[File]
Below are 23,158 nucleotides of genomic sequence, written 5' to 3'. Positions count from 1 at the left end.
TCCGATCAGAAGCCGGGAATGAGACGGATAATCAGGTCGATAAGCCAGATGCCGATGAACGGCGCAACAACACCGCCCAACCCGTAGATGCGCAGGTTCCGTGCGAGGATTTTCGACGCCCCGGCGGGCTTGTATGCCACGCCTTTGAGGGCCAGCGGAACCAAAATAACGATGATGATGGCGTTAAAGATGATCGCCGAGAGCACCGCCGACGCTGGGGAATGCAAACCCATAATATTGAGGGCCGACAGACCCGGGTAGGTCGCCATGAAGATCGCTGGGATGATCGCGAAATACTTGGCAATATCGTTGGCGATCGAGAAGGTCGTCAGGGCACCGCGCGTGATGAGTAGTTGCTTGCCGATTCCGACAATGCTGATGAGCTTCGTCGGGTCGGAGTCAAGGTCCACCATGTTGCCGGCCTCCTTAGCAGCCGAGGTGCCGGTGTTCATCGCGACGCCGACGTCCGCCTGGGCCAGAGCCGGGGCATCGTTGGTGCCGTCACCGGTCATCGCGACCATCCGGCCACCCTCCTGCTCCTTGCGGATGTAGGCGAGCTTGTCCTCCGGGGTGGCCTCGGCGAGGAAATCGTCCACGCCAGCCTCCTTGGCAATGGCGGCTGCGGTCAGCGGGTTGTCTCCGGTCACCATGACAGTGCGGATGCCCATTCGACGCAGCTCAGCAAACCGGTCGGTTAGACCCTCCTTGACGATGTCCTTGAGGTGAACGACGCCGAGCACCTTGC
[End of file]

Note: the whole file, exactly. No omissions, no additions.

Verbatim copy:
Below are 23,158 nucleotides of genomic sequence, written 5' to 3'. Positions count from 1 at the left end.
TCCGATCAGAAGCCGGGAATGAGACGGATAATCAGGTCGATAAGCCAGATGCCGATGAACGGCGCAACAACACCGCCCAACCCGTAGATGCGCAGGTTCCGTGCGAGGATTTTCGACGCCCCGGCGGGCTTGTATGCCACGCCTTTGAGGGCCAGCGGAACCAAAATAACGATGATGATGGCGTTAAAGATGATCGCCGAGAGCACCGCCGACGCTGGGGAATGCAAACCCATAATATTGAGGGCCGACAGACCCGGGTAGGTCGCCATGAAGATCGCTGGGATGATCGCGAAATACTTGGCAATATCGTTGGCGATCGAGAAGGTCGTCAGGGCACCGCGCGTGATGAGTAGTTGCTTGCCGATTCCGACAATGCTGATGAGCTTCGTCGGGTCGGAGTCAAGGTCCACCATGTTGCCGGCCTCCTTAGCAGCCGAGGTGCCGGTGTTCATCGCGACGCCGACGTCCGCCTGGGCCAGAGCCGGGGCATCGTTGGTGCCGTCACCGGTCATCGCGACCATCCGGCCACCCTCCTGCTCCTTGCGGATGTAGGCGAGCTTGTCCTCCGGGGTGGCCTCGGCGAGGAAATCGTCCACGCCAGCCTCCTTGGCAATGGCGGCTGCGGTCAGCGGGTTGTCTCCGGTCACCATGACAGTGCGGATGCCCATTCGACGCAGCTCAGCAAACCGGTCGGTTAGACCCTCCTTGACGATGTCCTTGAGGTGAACGACGCCGAGCACCTTGC